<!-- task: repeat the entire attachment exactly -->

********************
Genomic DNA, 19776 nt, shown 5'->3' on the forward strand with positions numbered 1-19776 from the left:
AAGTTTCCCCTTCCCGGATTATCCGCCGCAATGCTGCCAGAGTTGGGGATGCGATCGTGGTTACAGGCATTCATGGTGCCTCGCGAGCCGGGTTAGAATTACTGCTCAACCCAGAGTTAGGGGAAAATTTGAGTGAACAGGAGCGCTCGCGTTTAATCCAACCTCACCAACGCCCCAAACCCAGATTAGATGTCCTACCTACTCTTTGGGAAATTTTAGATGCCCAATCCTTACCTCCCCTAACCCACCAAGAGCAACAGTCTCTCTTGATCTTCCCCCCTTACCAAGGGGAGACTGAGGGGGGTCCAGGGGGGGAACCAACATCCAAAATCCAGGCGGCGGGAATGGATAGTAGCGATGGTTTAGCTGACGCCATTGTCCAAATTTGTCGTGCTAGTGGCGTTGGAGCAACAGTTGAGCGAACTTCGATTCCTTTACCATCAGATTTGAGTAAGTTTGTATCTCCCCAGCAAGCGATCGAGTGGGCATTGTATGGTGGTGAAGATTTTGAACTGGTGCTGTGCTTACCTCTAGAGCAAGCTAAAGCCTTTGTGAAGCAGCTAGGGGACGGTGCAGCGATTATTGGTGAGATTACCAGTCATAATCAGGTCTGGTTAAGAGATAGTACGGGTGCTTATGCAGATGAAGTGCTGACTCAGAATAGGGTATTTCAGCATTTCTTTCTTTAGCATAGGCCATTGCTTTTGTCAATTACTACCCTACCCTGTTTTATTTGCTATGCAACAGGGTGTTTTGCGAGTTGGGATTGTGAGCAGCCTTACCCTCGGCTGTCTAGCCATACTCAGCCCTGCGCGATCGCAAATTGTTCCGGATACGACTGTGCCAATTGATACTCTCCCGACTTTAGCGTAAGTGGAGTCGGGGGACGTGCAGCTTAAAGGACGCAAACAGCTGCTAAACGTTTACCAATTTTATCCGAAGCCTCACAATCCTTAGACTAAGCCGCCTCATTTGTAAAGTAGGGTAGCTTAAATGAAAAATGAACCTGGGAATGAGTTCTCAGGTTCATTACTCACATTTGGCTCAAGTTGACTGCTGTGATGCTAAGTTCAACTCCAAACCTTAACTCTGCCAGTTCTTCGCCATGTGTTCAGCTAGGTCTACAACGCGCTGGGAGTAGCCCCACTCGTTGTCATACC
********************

Genomic DNA, 19776 nt, shown 5'->3' on the forward strand with positions numbered 1-19776 from the left:
AAGTTTCCCCTTCCCGGATTATCCGCCGCAATGCTGCCAGAGTTGGGGATGCGATCGTGGTTACAGGCATTCATGGTGCCTCGCGAGCCGGGTTAGAATTACTGCTCAACCCAGAGTTAGGGGAAAATTTGAGTGAACAGGAGCGCTCGCGTTTAATCCAACCTCACCAACGCCCCAAACCCAGATTAGATGTCCTACCTACTCTTTGGGAAATTTTAGATGCCCAATCCTTACCTCCCCTAACCCACCAAGAGCAACAGTCTCTCTTGATCTTCCCCCCTTACCAAGGGGAGACTGAGGGGGGTCCAGGGGGGGAACCAACATCCAAAATCCAGGCGGCGGGAATGGATAGTAGCGATGGTTTAGCTGACGCCATTGTCCAAATTTGTCGTGCTAGTGGCGTTGGAGCAACAGTTGAGCGAACTTCGATTCCTTTACCATCAGATTTGAGTAAGTTTGTATCTCCCCAGCAAGCGATCGAGTGGGCATTGTATGGTGGTGAAGATTTTGAACTGGTGCTGTGCTTACCTCTAGAGCAAGCTAAAGCCTTTGTGAAGCAGCTAGGGGACGGTGCAGCGATTATTGGTGAGATTACCAGTCATAATCAGGTCTGGTTAAGAGATAGTACGGGTGCTTATGCAGATGAAGTGCTGACTCAGAATAGGGTATTTCAGCATTTCTTTCTTTAGCATAGGCCATTGCTTTTGTCAATTACTACCCTACCCTGTTTTATTTGCTATGCAACAGGGTGTTTTGCGAGTTGGGATTGTGAGCAGCCTTACCCTCGGCTGTCTAGCCATACTCAGCCCTGCGCGATCGCAAATTGTTCCGGATACGACTGTGCCAATTGATACTCTCCCGACTTTAGCGTAAGTGGAGTCGGGGGACGTGCAGCTTAAAGGACGCAAACAGCTGCTAAACGTTTACCAATTTTATCCGAAGCCTCACAATCCTTAGACTAAGCCGCCTCATTTGTAAAGTAGGGTAGCTTAAATGAAAAATGAACCTGGGAATGAGTTCTCAGGTTCATTACTCACATTTGGCTCAAGTTGACTGCTGTGATGCTAAGTTCAACTCCAAACCTTAACTCTGCCAGTTCTTCGCCATGTGTTCAGCTAGGTCTACAACGCGCTGGGAGTAGCCCCACTCGTTGTCATACC